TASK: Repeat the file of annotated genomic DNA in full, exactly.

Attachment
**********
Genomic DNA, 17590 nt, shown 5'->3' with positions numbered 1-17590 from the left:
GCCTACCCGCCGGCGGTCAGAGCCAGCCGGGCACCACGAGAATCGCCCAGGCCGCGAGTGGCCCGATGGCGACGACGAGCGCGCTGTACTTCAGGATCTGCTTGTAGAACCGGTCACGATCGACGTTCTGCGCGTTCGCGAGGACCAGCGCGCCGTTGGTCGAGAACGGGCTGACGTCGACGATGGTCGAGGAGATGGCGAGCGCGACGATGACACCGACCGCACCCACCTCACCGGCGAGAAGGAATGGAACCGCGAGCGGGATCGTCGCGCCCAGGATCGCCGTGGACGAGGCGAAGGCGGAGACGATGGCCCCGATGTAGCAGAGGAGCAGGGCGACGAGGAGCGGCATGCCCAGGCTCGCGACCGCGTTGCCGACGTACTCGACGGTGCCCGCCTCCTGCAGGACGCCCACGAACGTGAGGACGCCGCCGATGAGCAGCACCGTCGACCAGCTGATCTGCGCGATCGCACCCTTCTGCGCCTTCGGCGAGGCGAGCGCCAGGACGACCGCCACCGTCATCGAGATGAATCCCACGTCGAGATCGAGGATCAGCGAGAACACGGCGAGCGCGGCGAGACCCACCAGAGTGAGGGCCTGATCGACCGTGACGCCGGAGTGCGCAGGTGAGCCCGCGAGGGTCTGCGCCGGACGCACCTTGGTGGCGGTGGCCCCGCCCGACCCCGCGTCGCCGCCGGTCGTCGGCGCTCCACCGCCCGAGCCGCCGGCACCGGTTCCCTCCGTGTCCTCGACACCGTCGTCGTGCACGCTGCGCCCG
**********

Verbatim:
Genomic DNA, 17590 nt, shown 5'->3' with positions numbered 1-17590 from the left:
GCCTACCCGCCGGCGGTCAGAGCCAGCCGGGCACCACGAGAATCGCCCAGGCCGCGAGTGGCCCGATGGCGACGACGAGCGCGCTGTACTTCAGGATCTGCTTGTAGAACCGGTCACGATCGACGTTCTGCGCGTTCGCGAGGACCAGCGCGCCGTTGGTCGAGAACGGGCTGACGTCGACGATGGTCGAGGAGATGGCGAGCGCGACGATGACACCGACCGCACCCACCTCACCGGCGAGAAGGAATGGAACCGCGAGCGGGATCGTCGCGCCCAGGATCGCCGTGGACGAGGCGAAGGCGGAGACGATGGCCCCGATGTAGCAGAGGAGCAGGGCGACGAGGAGCGGCATGCCCAGGCTCGCGACCGCGTTGCCGACGTACTCGACGGTGCCCGCCTCCTGCAGGACGCCCACGAACGTGAGGACGCCGCCGATGAGCAGCACCGTCGACCAGCTGATCTGCGCGATCGCACCCTTCTGCGCCTTCGGCGAGGCGAGCGCCAGGACGACCGCCACCGTCATCGAGATGAATCCCACGTCGAGATCGAGGATCAGCGAGAACACGGCGAGCGCGGCGAGACCCACCAGAGTGAGGGCCTGATCGACCGTGACGCCGGAGTGCGCAGGTGAGCCCGCGAGGGTCTGCGCCGGACGCACCTTGGTGGCGGTGGCCCCGCCCGACCCCGCGTCGCCGCCGGTCGTCGGCGCTCCACCGCCCGAGCCGCCGGCACCGGTTCCCTCCGTGTCCTCGACACCGTCGTCGTGCACGCTGCGCCCG